A string of record-breaking summers and a massive storm in New York City have brought new attention to the effects of climate change and prompted discussions about how to safeguard cities and crops. A University of Washington group that has focused on this question for almost two decades is part of a new report and first-ever national meeting on adapting to the effects of a changing climate.
Amy Snover, director of the UW’s Climate Impacts Group, is one of four co-authors of a national report released this week that outlines the state of adaptation to climate change in the United States. She wrote the chapter on adaptation in the urban environment.
“The past is an increasingly poor guide to the future,” Snover writes. With changes in temperature, precipitation patterns and sea level, she writes: “plans, policies, infrastructure and expectations… must be adjusted accordingly.”
Snover’s chapter on urban adaptation starts on pg. 56
Overall, the report concludes that despite widespread interest in climate change, most public projects do not take climate change into account, and those that do are still in the risk-assessment and planning stages – be they building higher seawalls to deal with rising seas, changing zoning codes in anticipation of bigger floods, or including climate change in strategies for municipal water supplies.
“If you want to talk about something that’s changed on the ground to prepare for a changing climate, there are few examples nationwide,” Snover said. But she believes things are changing. “Funders are beginning to put a high priority on implementation, rather than just planning.”
The new report provides a snapshot of current climate adaptation work and resources. It was sponsored by the John D. and Catherine T. MacArthur Foundation and written by university researchers and lead author EcoAdapt, a Seattle nonprofit that maintains a database of adaptation tools and case studies.
Snover’s chapter draws on her 15 years of experience working with scientists, government agencies and community groups. Examples come from Chicago, San Francisco, Florida and the Pacific Northwest, which Snover describes as a leader in preparing for climate change. For instance:
- King County has been concerned about climate change effects for more than a decade, and has integrated climate change into wastewater treatment plant design, flood protection and other projects.
- The City of Olympia began in 1993 to look at climate change impacts to its downtown, including sea-level rise and flooding, and has recently included ocean rise in the city’s comprehensive plan.
- Seattle Public Utilities has examined how to protect drinking-water supplies from climate change, and created an early warning system for extreme precipitation and urban flooding. The agency works on climate-change preparations with municipal drinking water utilities nationwide.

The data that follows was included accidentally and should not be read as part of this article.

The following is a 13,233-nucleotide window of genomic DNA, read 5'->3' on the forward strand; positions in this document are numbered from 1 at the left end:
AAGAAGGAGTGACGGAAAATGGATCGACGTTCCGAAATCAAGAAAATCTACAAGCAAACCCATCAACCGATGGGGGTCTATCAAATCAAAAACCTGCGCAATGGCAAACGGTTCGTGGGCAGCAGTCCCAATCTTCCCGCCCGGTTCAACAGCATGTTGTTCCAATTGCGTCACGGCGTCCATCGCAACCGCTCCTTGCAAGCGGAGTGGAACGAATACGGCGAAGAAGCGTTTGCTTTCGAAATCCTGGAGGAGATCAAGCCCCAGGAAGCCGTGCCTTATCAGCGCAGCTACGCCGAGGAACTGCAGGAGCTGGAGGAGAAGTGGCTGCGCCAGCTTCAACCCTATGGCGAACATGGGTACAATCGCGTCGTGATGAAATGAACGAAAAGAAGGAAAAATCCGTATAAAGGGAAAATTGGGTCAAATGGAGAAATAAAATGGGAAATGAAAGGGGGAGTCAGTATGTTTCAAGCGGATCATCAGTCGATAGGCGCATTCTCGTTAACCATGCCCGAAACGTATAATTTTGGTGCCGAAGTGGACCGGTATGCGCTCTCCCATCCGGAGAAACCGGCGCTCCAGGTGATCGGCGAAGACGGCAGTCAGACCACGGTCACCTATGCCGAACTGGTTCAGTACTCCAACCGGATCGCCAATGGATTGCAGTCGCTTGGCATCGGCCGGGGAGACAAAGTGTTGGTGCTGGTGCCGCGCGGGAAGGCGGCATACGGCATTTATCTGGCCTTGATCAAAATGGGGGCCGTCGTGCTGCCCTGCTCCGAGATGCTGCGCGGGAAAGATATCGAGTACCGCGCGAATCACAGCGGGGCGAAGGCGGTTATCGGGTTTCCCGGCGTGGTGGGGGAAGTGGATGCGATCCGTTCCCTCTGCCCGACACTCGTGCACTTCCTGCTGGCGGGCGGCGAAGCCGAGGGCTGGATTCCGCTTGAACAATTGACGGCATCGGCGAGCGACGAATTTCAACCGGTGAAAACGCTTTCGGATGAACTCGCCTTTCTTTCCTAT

- The Swinomish Tribal Community has examined climate change’s impact on shellfish, fish, cultural sites, flooding hazards, wildfires and road access to its Fidalgo Island tribal lands. It is evaluating ways to protect key low-lying areas from sea-level rise.
- The Washington State Department of Transportation is part of a federal pilot program to consider climate change’s impacts on critical transportation routes.
Many of the Northwest projects used analyses done by the UW’s Climate Impacts Group.
Snover is also speaking this week at the first National Adaptation Forum in Denver, Colo. Her session, “Adaptation in the Coastal Context,” considers strategies and goals in coastal areas.
“With sea-level rise, there’s inevitable loss,” Snover said. “So what does successful adaptation to climate change look like? We know the risks we’re planning for, but do we know where we’re trying to end up?”
She will also describe at least one project that has reached the implementation stage: A 237-acre redevelopment project at the Port of Bellingham designed to accommodate sea-level rise.
The meeting is being put on by EcoAdapt, the MacArthur Foundation and other nonprofit organizations.
“We have the knowledge, data and tools necessary for understanding local impacts and developing local strategies,” Snover said. “Preparing for the inevitable impacts of our changing climate, and strengthening our resilience to variability and extremes, are the key challenges for this decade.”
For more information, contact Snover at 206‐849-0639 or firstname.lastname@example.org.